Jacqui O’Reilly – Return from Erasure + Louise Curham – Crevice communities – extending the life of expanded cinema 

2.30pm Tues Dec 6, Wagga Wagga Art Gallery

Jacqui O’Reilly

Return from Erasure, 2022

Composition for live performance, sound, moving image,15 minutes.

Video still, Return from Erasure, Jacqui O’Reilly

This electro-acoustic sound & moving image performance is designed for an immersive and reflexive time based experience and connects to the work of the same name exhibited at the Crevice Communities Exhibition 2021. Drawing on deep listening as research, the work includes audio artefacts from past online zoom meetings as sampled compositional material. During these zoom meetings, the artist engaged in kōrero (discussion) to build relationships with Māori and learn about tangata whenua (people of the land) in the Māori sense. The resulting composition is a speculative live work that asks how might we listen to the sound of decolonisation as a synthesis of relationality? Engagement with the work brings emphasis to the present moment as the signal for continuous movement beyond ongoing processes of systemic colonisation. A paper about the research and methodologies behind this work will be presented at the Crevice Communities Symposium on Wednesday 7 December.

Jacqui O’Reilly is a Pākehā artist, researcher and musician from Aotearoa New Zealand, now based in Sydney on the land of the Gadigal people of the Eora Nation. Her practice explores relations between people, place, media and perception and she is interested in the creative act as acknowledgement of past happenings and as reparative futuring.

This work was developed with support from PACT Centre for Emerging Artists. 


Louise Curham

Two 16mm film performances

Some art takes place in small, little-known, interdependent communities – crevices. In Australia, expanded cinema has flourished in crevices but that makes its practice and history precarious. Its crevice status points to a habit in Australian art of overlooking what has flourished locally.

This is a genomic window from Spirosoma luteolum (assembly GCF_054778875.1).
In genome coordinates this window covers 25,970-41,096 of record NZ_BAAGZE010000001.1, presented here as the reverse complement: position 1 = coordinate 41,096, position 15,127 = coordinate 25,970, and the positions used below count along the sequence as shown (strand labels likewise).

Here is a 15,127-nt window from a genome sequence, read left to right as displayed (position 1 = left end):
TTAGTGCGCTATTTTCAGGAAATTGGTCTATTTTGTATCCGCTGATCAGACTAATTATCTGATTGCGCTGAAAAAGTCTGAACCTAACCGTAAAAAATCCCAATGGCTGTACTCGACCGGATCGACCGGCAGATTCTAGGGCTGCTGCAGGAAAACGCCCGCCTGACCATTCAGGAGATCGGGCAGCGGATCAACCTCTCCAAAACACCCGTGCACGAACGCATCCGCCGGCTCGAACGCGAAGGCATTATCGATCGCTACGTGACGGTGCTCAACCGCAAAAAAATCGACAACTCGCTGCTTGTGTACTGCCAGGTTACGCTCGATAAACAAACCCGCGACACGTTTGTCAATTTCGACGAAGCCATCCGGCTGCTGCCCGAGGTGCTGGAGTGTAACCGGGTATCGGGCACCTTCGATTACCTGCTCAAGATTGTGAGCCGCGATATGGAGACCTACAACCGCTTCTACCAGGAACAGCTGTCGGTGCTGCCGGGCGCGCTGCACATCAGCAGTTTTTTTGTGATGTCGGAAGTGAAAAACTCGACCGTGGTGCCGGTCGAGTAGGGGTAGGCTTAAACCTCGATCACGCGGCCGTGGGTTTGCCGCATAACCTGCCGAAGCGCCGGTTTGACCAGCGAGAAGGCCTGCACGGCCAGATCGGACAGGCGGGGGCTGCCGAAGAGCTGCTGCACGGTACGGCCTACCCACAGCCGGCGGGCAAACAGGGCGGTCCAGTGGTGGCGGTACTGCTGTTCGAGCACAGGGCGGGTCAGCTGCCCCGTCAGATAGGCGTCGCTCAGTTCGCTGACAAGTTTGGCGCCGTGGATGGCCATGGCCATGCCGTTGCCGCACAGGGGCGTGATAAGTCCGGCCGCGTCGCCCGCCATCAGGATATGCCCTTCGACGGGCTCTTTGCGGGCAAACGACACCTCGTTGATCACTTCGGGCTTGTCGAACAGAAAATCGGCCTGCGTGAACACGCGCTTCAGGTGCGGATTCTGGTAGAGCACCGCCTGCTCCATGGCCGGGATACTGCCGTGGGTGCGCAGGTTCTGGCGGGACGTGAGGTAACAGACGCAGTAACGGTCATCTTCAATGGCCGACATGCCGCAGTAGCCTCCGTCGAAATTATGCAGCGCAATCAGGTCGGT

For over a decade, the artist-archivist collaboration Teaching and Learning Cinema has re-enacted expanded cinema media-based art that joins experimental film, performance and conceptual art, taking a mix-all-the-arts, participatory attitude. In some works, light bulbs flash in the room as the film is projected, forcing the audience to pay attention to the room, each other and the watching process. In others, there is no film image at all, just a 24 hour duration, frosted windows and a lightbulb. 

Key to this work is that it is made within communities and scenes. The works are not stable objects that can be readily collected, not easy to bring out for future audiences. Through re-enactment TLC accesses historical works, producing ‘user’s manuals’ during the re-enactment process that encourage others to try the works themselves. 

The two performances that will be re-enacted by Dr Louise Curham highlight both the original works themselves and the process that’s taken place to enable them to be performed by someone other than the artists who originally made them. This is exciting because without this authoritative instruction-making process, these artworks can’t be shown without the presence of the original artist. 

Image credit: Lynn Loo, Autumn Fog, 2018, digital still of 16mm projection

Autumn Fog by Lynn Loo (2010–)  duration 15 minutes – silent.

16mm double projection focused on plant footage. 

Image Credit: Malcolm Le Grice.

Horror Film 1 by Malcolm Le Grice (1971-) duration 12 minutes – audio

Triple projection of abstract colour. Audio consists of the sound of breathing. 

Louise Curham is a lecturer in the School of Information and Communication Studies, Charles Sturt University.

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